Kris Letang leveled Eberle after the goal, probably as payback for that collision with Crosby, but fortunately for the Isles the refs did not see fit to give their power play another look as a consequence.
(The Isles would get two power plays later in the period, and get too cute with them.)
The way the Islanders played the rest of the period, it looked like they might get the go-ahead goal. Then came intermission and yet another reset to expectations.
Third Period: Craziness
Is it possible for two teams to play to get to the part of the game where both teams play to get to OT? The first seven minutes of the third period was a rather boring slog, filled with icings and neutral zone punts back and forth.
Then things got crazy.
A tripping penalty that Scott Mayfield objected to but probably deserved but the Penguins to work on the power play, where they did what the Islanders could not: set up clean looks and actually take the shot. The worst possible player to get that clean look, Phil Kessel, was of course the one who got it. He dragged to get a lane under Adam Pelech’s stick and beat Halak top glove corner.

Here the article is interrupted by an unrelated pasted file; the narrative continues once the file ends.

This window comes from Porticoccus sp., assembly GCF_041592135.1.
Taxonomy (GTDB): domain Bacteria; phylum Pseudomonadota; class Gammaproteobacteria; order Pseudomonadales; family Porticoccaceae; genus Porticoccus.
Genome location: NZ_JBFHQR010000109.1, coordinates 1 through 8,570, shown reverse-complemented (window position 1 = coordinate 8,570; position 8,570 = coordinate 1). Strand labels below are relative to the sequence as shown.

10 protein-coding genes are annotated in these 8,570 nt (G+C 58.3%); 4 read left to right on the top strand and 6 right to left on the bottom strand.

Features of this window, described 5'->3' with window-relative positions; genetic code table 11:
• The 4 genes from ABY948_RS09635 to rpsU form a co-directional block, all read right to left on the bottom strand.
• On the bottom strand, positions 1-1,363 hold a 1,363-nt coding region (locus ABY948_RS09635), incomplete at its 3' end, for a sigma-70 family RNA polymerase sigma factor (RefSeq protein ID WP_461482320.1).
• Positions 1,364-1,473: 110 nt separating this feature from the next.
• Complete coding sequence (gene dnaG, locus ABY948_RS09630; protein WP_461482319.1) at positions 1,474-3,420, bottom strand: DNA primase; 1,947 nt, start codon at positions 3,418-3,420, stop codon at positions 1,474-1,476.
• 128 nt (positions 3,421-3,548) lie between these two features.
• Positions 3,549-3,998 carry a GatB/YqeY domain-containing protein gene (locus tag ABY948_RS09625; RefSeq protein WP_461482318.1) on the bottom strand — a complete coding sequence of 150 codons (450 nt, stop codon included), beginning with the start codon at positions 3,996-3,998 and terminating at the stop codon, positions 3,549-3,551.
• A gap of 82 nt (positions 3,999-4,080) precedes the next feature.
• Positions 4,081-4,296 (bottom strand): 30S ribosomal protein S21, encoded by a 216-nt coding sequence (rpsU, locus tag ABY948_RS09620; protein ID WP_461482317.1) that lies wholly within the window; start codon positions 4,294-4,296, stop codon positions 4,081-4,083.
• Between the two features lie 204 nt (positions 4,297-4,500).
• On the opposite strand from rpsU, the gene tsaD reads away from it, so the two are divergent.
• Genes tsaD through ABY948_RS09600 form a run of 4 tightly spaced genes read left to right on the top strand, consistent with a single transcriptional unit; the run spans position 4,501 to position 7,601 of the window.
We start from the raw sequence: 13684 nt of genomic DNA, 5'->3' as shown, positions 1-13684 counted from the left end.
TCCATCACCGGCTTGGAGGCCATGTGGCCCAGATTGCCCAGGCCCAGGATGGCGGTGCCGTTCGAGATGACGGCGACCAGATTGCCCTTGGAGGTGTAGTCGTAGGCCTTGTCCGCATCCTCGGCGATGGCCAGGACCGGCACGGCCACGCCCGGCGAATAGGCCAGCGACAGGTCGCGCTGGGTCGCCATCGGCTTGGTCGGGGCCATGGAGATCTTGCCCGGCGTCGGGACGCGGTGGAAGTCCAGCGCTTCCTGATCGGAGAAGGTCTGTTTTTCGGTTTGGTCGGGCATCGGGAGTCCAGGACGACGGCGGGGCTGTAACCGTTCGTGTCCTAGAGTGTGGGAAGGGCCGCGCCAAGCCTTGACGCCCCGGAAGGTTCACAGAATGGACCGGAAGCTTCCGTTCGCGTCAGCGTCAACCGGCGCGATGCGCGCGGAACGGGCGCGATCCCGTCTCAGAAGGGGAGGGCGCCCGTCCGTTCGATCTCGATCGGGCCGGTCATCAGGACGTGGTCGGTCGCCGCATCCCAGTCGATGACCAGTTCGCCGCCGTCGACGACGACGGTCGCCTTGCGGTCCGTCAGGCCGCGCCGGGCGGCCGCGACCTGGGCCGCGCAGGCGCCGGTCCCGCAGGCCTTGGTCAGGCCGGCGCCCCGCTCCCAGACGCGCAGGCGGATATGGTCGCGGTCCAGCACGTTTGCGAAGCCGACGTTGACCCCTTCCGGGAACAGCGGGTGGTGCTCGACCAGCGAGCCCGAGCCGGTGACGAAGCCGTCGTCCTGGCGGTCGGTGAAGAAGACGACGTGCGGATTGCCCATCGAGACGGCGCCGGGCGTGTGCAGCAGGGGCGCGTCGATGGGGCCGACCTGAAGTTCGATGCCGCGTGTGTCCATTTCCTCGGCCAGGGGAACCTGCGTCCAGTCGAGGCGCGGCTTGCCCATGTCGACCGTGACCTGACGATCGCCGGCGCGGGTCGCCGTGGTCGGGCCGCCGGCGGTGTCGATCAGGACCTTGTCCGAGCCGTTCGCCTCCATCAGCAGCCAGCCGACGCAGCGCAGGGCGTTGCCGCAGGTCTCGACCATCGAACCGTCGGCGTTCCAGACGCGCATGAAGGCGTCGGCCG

That was at 7:29, and the arena was still announcing Kessel’s goal when things looked like they were hopeless. A Josh Ho-Sang pass back to Ryan Pulock at the Penguins blueline had too much heat and bounce, sending the puck all the way back into the corner to the left of Halak.
Halak played it, too patiently with speedy Carl Hagelin in pursuit. That allowed Riley Sheahan to intercept and catch Halak off his line, converting into the top stick-side corner for a two-goal lead. With a 3-1 deficit and 12 minutes to go, things looked bleak, especially after Kessel was stopped on another open chance and a two-on-one with Evgeni Malkin.
Enter Mathew Barzal.
It took seven minutes, but with five minutes remaining in regulation Barzal took a Scott Mayfield “pass” in the slot — more of a “here, let me take that for you and show you what you mean to do” — and slipped a goal low through Tristan Jarry.